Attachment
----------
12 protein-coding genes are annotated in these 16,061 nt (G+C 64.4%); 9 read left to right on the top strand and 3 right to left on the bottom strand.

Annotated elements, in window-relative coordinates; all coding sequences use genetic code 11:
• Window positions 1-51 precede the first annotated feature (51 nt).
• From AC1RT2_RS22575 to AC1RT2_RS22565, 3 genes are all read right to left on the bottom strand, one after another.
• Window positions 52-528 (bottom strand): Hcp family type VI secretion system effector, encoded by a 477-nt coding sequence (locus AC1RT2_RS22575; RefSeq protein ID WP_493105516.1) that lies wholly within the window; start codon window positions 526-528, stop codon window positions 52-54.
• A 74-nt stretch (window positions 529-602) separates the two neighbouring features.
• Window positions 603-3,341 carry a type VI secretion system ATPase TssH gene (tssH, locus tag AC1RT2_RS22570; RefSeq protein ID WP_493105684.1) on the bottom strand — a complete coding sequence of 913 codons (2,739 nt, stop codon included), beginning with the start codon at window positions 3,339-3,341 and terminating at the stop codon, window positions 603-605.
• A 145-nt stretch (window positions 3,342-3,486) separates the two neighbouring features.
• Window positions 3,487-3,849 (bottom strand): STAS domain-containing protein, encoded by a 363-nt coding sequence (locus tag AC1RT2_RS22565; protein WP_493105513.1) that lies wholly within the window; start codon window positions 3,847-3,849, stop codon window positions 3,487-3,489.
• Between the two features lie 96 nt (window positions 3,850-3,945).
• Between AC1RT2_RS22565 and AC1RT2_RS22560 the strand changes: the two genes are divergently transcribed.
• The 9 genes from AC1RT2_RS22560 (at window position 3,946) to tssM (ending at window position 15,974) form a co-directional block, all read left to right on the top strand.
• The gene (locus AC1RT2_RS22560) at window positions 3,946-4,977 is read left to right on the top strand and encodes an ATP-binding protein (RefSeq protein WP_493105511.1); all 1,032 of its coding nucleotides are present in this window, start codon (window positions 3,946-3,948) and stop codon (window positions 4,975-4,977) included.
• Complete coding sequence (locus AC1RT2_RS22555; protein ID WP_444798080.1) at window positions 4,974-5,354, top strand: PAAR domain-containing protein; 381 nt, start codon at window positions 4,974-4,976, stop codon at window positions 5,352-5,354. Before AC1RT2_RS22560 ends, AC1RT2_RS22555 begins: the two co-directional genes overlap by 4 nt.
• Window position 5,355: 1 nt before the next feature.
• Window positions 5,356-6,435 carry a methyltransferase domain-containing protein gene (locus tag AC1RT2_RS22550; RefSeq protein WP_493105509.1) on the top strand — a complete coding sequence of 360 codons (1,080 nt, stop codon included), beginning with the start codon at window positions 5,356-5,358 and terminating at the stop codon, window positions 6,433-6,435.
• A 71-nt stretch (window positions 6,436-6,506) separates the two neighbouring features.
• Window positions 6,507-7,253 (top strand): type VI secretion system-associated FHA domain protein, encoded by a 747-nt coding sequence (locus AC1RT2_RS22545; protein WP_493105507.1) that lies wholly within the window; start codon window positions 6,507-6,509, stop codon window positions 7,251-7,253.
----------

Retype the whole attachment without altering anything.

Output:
12 protein-coding genes are annotated in these 16,061 nt (G+C 64.4%); 9 read left to right on the top strand and 3 right to left on the bottom strand.

Annotated elements, in window-relative coordinates; all coding sequences use genetic code 11:
• Window positions 1-51 precede the first annotated feature (51 nt).
• From AC1RT2_RS22575 to AC1RT2_RS22565, 3 genes are all read right to left on the bottom strand, one after another.
• Window positions 52-528 (bottom strand): Hcp family type VI secretion system effector, encoded by a 477-nt coding sequence (locus AC1RT2_RS22575; RefSeq protein ID WP_493105516.1) that lies wholly within the window; start codon window positions 526-528, stop codon window positions 52-54.
• A 74-nt stretch (window positions 529-602) separates the two neighbouring features.
• Window positions 603-3,341 carry a type VI secretion system ATPase TssH gene (tssH, locus tag AC1RT2_RS22570; RefSeq protein ID WP_493105684.1) on the bottom strand — a complete coding sequence of 913 codons (2,739 nt, stop codon included), beginning with the start codon at window positions 3,339-3,341 and terminating at the stop codon, window positions 603-605.
• A 145-nt stretch (window positions 3,342-3,486) separates the two neighbouring features.
• Window positions 3,487-3,849 (bottom strand): STAS domain-containing protein, encoded by a 363-nt coding sequence (locus tag AC1RT2_RS22565; protein WP_493105513.1) that lies wholly within the window; start codon window positions 3,847-3,849, stop codon window positions 3,487-3,489.
• Between the two features lie 96 nt (window positions 3,850-3,945).
• Between AC1RT2_RS22565 and AC1RT2_RS22560 the strand changes: the two genes are divergently transcribed.
• The 9 genes from AC1RT2_RS22560 (at window position 3,946) to tssM (ending at window position 15,974) form a co-directional block, all read left to right on the top strand.
• The gene (locus AC1RT2_RS22560) at window positions 3,946-4,977 is read left to right on the top strand and encodes an ATP-binding protein (RefSeq protein WP_493105511.1); all 1,032 of its coding nucleotides are present in this window, start codon (window positions 3,946-3,948) and stop codon (window positions 4,975-4,977) included.
• Complete coding sequence (locus AC1RT2_RS22555; protein ID WP_444798080.1) at window positions 4,974-5,354, top strand: PAAR domain-containing protein; 381 nt, start codon at window positions 4,974-4,976, stop codon at window positions 5,352-5,354. Before AC1RT2_RS22560 ends, AC1RT2_RS22555 begins: the two co-directional genes overlap by 4 nt.
• Window position 5,355: 1 nt before the next feature.
• Window positions 5,356-6,435 carry a methyltransferase domain-containing protein gene (locus tag AC1RT2_RS22550; RefSeq protein WP_493105509.1) on the top strand — a complete coding sequence of 360 codons (1,080 nt, stop codon included), beginning with the start codon at window positions 5,356-5,358 and terminating at the stop codon, window positions 6,433-6,435.
• A 71-nt stretch (window positions 6,436-6,506) separates the two neighbouring features.
• Window positions 6,507-7,253 (top strand): type VI secretion system-associated FHA domain protein, encoded by a 747-nt coding sequence (locus AC1RT2_RS22545; protein WP_493105507.1) that lies wholly within the window; start codon window positions 6,507-6,509, stop codon window positions 7,251-7,253.